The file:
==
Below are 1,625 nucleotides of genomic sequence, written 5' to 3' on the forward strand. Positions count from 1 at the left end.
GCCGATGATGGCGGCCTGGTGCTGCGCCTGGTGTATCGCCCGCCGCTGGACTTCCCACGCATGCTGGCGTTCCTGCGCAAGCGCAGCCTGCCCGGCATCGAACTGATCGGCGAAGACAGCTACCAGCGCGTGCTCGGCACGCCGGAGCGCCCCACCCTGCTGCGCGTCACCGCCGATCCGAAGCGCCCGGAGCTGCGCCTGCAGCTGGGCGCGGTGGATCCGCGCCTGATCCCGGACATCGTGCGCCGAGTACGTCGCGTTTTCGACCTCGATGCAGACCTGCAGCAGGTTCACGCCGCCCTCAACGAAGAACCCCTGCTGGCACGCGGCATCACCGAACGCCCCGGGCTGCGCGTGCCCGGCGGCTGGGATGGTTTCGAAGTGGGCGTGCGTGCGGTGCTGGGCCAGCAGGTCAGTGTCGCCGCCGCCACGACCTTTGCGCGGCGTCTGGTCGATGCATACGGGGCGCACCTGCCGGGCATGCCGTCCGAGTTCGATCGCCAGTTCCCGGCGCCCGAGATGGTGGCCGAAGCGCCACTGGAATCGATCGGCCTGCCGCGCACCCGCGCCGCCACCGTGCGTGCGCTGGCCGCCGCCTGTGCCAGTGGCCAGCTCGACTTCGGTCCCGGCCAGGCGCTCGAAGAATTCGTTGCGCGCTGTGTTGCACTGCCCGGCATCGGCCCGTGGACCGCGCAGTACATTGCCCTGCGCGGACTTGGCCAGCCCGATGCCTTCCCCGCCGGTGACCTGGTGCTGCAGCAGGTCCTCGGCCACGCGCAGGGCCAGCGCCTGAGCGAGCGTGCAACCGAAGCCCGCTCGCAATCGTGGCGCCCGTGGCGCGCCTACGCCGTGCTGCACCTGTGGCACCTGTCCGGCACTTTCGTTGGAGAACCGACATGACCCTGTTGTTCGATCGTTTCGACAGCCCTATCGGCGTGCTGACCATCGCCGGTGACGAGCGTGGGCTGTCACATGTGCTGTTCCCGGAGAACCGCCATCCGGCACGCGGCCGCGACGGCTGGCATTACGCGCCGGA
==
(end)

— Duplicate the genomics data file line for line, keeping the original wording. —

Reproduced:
Below are 1,625 nucleotides of genomic sequence, written 5' to 3' on the forward strand. Positions count from 1 at the left end.
GCCGATGATGGCGGCCTGGTGCTGCGCCTGGTGTATCGCCCGCCGCTGGACTTCCCACGCATGCTGGCGTTCCTGCGCAAGCGCAGCCTGCCCGGCATCGAACTGATCGGCGAAGACAGCTACCAGCGCGTGCTCGGCACGCCGGAGCGCCCCACCCTGCTGCGCGTCACCGCCGATCCGAAGCGCCCGGAGCTGCGCCTGCAGCTGGGCGCGGTGGATCCGCGCCTGATCCCGGACATCGTGCGCCGAGTACGTCGCGTTTTCGACCTCGATGCAGACCTGCAGCAGGTTCACGCCGCCCTCAACGAAGAACCCCTGCTGGCACGCGGCATCACCGAACGCCCCGGGCTGCGCGTGCCCGGCGGCTGGGATGGTTTCGAAGTGGGCGTGCGTGCGGTGCTGGGCCAGCAGGTCAGTGTCGCCGCCGCCACGACCTTTGCGCGGCGTCTGGTCGATGCATACGGGGCGCACCTGCCGGGCATGCCGTCCGAGTTCGATCGCCAGTTCCCGGCGCCCGAGATGGTGGCCGAAGCGCCACTGGAATCGATCGGCCTGCCGCGCACCCGCGCCGCCACCGTGCGTGCGCTGGCCGCCGCCTGTGCCAGTGGCCAGCTCGACTTCGGTCCCGGCCAGGCGCTCGAAGAATTCGTTGCGCGCTGTGTTGCACTGCCCGGCATCGGCCCGTGGACCGCGCAGTACATTGCCCTGCGCGGACTTGGCCAGCCCGATGCCTTCCCCGCCGGTGACCTGGTGCTGCAGCAGGTCCTCGGCCACGCGCAGGGCCAGCGCCTGAGCGAGCGTGCAACCGAAGCCCGCTCGCAATCGTGGCGCCCGTGGCGCGCCTACGCCGTGCTGCACCTGTGGCACCTGTCCGGCACTTTCGTTGGAGAACCGACATGACCCTGTTGTTCGATCGTTTCGACAGCCCTATCGGCGTGCTGACCATCGCCGGTGACGAGCGTGGGCTGTCACATGTGCTGTTCCCGGAGAACCGCCATCCGGCACGCGGCCGCGACGGCTGGCATTACGCGCCGGA